‘The Avengers: Age Of Ultron’ Covers This Week’s Issue Of ‘Entertainment Weekly’ Magazine


Entertainment Weekly magazine is getting in on the San Diego Comic-Con 2014 fun with this week’s coverstory about the forthcoming superhero sequel The Avengers: Age of Ultron. As you can see in the gallery presented here, EW brings us a slew of new promo and behind the scenes photos from the set of Ultron which feature beloved characters like Captain America, Thor, Black Widow, Tony Stark, Bruce Banner as well as two new Avengers members Quicksilver and Scarlet Witch …. OH, and director Joss Whedon is tossed in for good measure, too. This issue of EW is a deffo must own. Check out the photos in the gallery and then click below to preview EW’s Ultron coverstory feature.

If you’re part of a group that has already saved the world nine times, eventually you can’t help but wonder: Isn’t it somebody else’s turn? Unfortunately, that kind of thinking directly leads to the latest global threat in Avengers: Age of Ultron, and Entertainment Weekly‘s Comic-Con 2014 preview gives you an exclusive First Look at the big, bad robot causing all the grief in next summer’s superhero team-up. The good guys are tired, S.H.I.E.L.D. has been destroyed, and there’s no one else for the planet to turn to when menace looms on the horizon. Everyone wants a break—and that’s exactly how they’re about to be broken. There’s no abdicating heroism. “What you said about abdication is apt, but I think it’s also about recognizing limitations,” Robert Downey Jr. says. “The downside of self-sacrifice is that if you make it back, you’ve been out there on the spit and you’ve been turned a couple times and you feel a little burned and traumatized.”
For better or worse (trust us, it’s worse), his Tony Stark has devised a plan that won’t require him to put on the Iron Man suit anymore, and should allow Captain America, Thor, Black Widow, Hawkeye, and the Hulk to get some much needed R&R as well. His solution is Ultron, self-aware, self-teaching, artificial intelligence designed to help assess threats, and direct Stark’s Iron Legion of drones to battle evildoers instead. The only problem? Ultron (played by James Spader through performance-capture technology) lacks the human touch, and his superior intellect quickly determines that life on Earth would go a lot smoother if he just got rid of Public Enemy No. 1: Human beings. “Ultron sees the big picture and he goes, ‘Okay, we need radical change, which will be violent and appalling, in order to make everything better’; he’s not just going ‘Muhaha, soon I’ll rule!’” Whedon says, rubbing his hands together. “He’s on a mission,” the filmmaker adds, and smiles thinly. “He wants to save us.” The hard part about battling Ultron, as the cover image suggests, is that he’s not just a robot—he’s a program, capable of uploading himself and disappearing not into the clouds but the Cloud. And he has a bad habit of rebuilding himself into stronger and more fearsome physical forms. The cover story runs through a pivotal early scene in the movie that I witnessed on set, and explains where some of the new characters (Scarlet Witch, Quicksilver, The Vision) fall on the good-guy/bad-guy spectrum. It also reveals exactly how Marvel Studios is retooling the origin story for Ultron, who first appeared in the comic books in 1968.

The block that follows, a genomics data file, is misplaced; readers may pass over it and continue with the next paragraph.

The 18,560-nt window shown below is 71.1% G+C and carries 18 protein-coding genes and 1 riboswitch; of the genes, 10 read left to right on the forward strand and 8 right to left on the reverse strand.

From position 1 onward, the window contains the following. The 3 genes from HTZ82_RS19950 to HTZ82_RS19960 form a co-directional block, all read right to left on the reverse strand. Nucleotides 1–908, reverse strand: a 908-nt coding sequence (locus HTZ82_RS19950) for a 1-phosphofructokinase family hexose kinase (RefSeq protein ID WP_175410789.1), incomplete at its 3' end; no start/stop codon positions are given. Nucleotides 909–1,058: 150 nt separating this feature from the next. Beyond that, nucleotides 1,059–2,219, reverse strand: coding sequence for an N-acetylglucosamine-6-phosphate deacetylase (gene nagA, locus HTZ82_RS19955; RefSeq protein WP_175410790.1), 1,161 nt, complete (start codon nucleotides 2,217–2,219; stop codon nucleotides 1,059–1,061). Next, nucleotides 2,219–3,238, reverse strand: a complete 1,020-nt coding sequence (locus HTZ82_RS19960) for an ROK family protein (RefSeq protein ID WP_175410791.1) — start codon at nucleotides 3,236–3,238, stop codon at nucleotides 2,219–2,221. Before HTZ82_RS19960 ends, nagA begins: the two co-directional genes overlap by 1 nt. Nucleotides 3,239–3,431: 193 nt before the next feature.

OH man, this sounds so great. BUT, lest you think this week’s issue of EW is all about The Avengers only, the rest of the issue will offer insight into other fun sci-fi projects that will take center stage at SDCC this month. Nerds, it’s time to geek out again!


  • Paul

    Making Tony Stark into Ultron’s inventor means that the issues with the Ant Man movie have caused some script rewrites, given that in the comic books, Ant Man is the guy who creates Ultron.